Gast Faremis has work to do and he must do it quickly. Nothing's served by burning a bridge you're still trying to cross. Sitting in a lab on the sixty-eighth floor of the ShinRa building, Gast hasn't even taken his first step. He knows which files he'll take with him, which ones he'll destroy. He knows he'll take the elevator at the back of the lab at six o'clock when security will be more concerned with shift changes than with why the kind professor they see day in and day out is carrying more work home with him than usual. He knows he'll take the train not to his home in a high-rise above the plate but to the slums in Sector Six. He knows those slums will be the last of Midgar he ever sees.
But it's only noon and thought still hasn't transformed into deed.
He'll leave nothing behind him. He can never erase his name from the harm he has helped ShinRa create, but he can keep his work from being used for even worse. He will not give them another word on the Cetra. He thinks of warning them of his mistake made eight years ago, but knows no one will listen. The results of the Project are not what they expected but more than they hoped for. The truth is irrelevant to them.
He tries not to look over to the round container at the center of the lab. He doesn't let himself call it a cage because he doesn't want to admit what that makes the boy who is currently inside of it for observation. It's a lie he doesn't believe but one Gast needs to tell regardless. This wasn't his intention. He never meant for the boy to be in there. Yet there is where the boy is and all of Gast's intentions mean less than nothing as the Project is out of hands even as its taint can never be washed from them.
Another lie he tells himself is that there's nothing he can do to change this. There's a kernel of truth in it that makes this lie more persuasive. It'll be risky enough for him to leave ShinRa. Taking the boy with him would be impossible. Gast's absence won't be noticed until the next morning when he fails to come to work. The boy's absence would be noticed immediately. Time is Gast's only weapon in his escape. Without it, he can't fight the troopers and Turks that will be in pursuit and they will be only too well-armed.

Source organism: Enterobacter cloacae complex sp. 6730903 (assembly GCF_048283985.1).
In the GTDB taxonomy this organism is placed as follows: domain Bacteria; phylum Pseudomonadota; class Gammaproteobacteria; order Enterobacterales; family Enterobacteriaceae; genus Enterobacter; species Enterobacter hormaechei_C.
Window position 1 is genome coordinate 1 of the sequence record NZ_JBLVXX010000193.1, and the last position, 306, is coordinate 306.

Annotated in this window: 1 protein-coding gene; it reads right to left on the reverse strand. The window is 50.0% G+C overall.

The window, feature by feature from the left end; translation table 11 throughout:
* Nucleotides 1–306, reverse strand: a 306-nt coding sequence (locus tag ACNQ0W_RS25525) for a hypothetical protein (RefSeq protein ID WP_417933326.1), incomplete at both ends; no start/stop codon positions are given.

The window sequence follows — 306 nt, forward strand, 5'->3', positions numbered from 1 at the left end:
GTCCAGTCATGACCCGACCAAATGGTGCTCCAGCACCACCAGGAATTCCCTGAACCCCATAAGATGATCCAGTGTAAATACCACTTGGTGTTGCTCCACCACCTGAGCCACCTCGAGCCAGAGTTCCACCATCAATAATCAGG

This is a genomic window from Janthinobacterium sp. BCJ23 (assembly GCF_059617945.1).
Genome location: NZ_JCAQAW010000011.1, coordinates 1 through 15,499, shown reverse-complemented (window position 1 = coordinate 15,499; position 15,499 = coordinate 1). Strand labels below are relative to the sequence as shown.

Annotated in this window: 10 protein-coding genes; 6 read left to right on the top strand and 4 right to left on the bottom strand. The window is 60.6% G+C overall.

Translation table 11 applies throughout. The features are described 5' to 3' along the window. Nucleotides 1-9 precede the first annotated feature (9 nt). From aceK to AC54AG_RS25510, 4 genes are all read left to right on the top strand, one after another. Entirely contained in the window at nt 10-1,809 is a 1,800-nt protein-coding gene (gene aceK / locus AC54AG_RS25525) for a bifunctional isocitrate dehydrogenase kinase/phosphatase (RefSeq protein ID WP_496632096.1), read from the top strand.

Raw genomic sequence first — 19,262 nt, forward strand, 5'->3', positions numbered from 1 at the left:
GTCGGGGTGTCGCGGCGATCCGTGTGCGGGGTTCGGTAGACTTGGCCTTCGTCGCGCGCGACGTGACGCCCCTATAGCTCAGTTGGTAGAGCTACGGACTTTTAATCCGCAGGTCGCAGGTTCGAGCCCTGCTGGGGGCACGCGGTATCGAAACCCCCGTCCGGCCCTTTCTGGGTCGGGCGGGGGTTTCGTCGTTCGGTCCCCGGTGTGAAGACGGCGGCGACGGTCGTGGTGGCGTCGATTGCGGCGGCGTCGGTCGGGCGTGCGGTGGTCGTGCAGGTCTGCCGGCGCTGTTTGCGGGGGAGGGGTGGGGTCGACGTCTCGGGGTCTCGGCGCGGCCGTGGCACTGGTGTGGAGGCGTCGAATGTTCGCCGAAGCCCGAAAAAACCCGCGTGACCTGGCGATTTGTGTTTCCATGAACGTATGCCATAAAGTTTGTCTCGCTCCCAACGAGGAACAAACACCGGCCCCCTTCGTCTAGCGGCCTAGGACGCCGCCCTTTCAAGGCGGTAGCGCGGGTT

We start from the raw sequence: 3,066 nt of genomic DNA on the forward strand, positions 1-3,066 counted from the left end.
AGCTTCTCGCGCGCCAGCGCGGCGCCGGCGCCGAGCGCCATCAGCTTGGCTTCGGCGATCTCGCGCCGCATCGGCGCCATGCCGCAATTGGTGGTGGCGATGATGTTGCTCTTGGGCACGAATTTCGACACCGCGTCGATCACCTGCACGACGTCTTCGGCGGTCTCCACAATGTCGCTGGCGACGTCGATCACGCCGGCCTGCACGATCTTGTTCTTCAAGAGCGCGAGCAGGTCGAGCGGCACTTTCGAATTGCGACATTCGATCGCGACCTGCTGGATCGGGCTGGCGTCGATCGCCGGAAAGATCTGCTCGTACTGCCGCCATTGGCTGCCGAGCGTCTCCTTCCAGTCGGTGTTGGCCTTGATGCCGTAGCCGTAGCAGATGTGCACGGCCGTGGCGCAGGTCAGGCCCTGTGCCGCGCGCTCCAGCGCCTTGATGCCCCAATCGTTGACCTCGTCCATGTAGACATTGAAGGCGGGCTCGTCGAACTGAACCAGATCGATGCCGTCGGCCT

Ifalna is waiting for him. He couldn't do that to her. But he can do this to a child? He is a coward who won't even try. He is a coward who can't even look at the boy he is going to leave behind.
In the beginning, when there was still a chance to turn back, Gast plunged ahead with promises to the boy's mother that everything would be all right. Their cause was important, noble. They would revive a dead race and bring the Promised Land to a world that desperately needed the hope.
I've been lying all along, he thinks. He wants it to stop. He needs it to stop.
Gast leaves his papers behind and summons the courage to face what he has wrought. The boy notices his approach and brightens to an almost smile. If Gast were still lying, he would pretend that he isn't the only person, the only thing that provokes such a reaction, but he is through with the deceit. He will be the person who earns that smile instead.
He surveys the laboratory around him. Aside from the boy, no one is watching him. Busy with projects, away for lunch, they've given him a sliver of time to act. He has minutes, not the hours he was counting on, but used correctly, a small dagger can have the same effect as a sword.
His fingers slide over the keypad controlling the lock on the door. Ifalna will understand. He loves her for her compassion, her warmth. If anyone can erase glass cages from the boy's life, she can. His dreams of having a family with her will just start sooner than he expected.
Something's wrong. He's miskeyed the numbers. He breathes slowly, determined to do this right. He types again but again the light above the keypad remains red and the door locked. The boy is no longer smiling. He watches him with a hopeful apprehension that makes it harder for Gast to remember the combination.
He whispers the numbers this time before he types them. He knows his mistake now. He transposed the fourth and fifth number. The seventh number goes in and the light turns green. This time, he will be the one to smile at the boy but he never gets that far as he sees the look of horrified disgust the boy is giving not him, but the person who must be standing behind him.
"What are you doing?" asks Hojo and Gast falls back on lies and tells his one-time subordinate that he only wanted to talk to the boy.
He walks back to his office, aware that Hojo's eyes follow every step.
At six o'clock, Gast Faremis leaves the ShinRa building for the final time. He boards the elevator alone and as it descends, he tells himself that he'll see Ifalna soon. She will understand.
Author's Note: Gast has always been a problematic character for me. Yeah, he's Aeris' daddy, he seems all sweet and nice on those videotapes with Ifalna and Sephiroth thinks he's, like, the greatest person ever, but still…this is the guy who started the Jenova Project. And he obviously stuck around enough for Seph to know him, but never bothered to tell Seph anything. I don't think he's a bad person by any means. He was probably doing what he thought was right or the best that he could under the circumstances, which means if he was a person a conscious, there had to be some guilt issues there. So, me plus love of angst plus love of low screen time characters equals fic.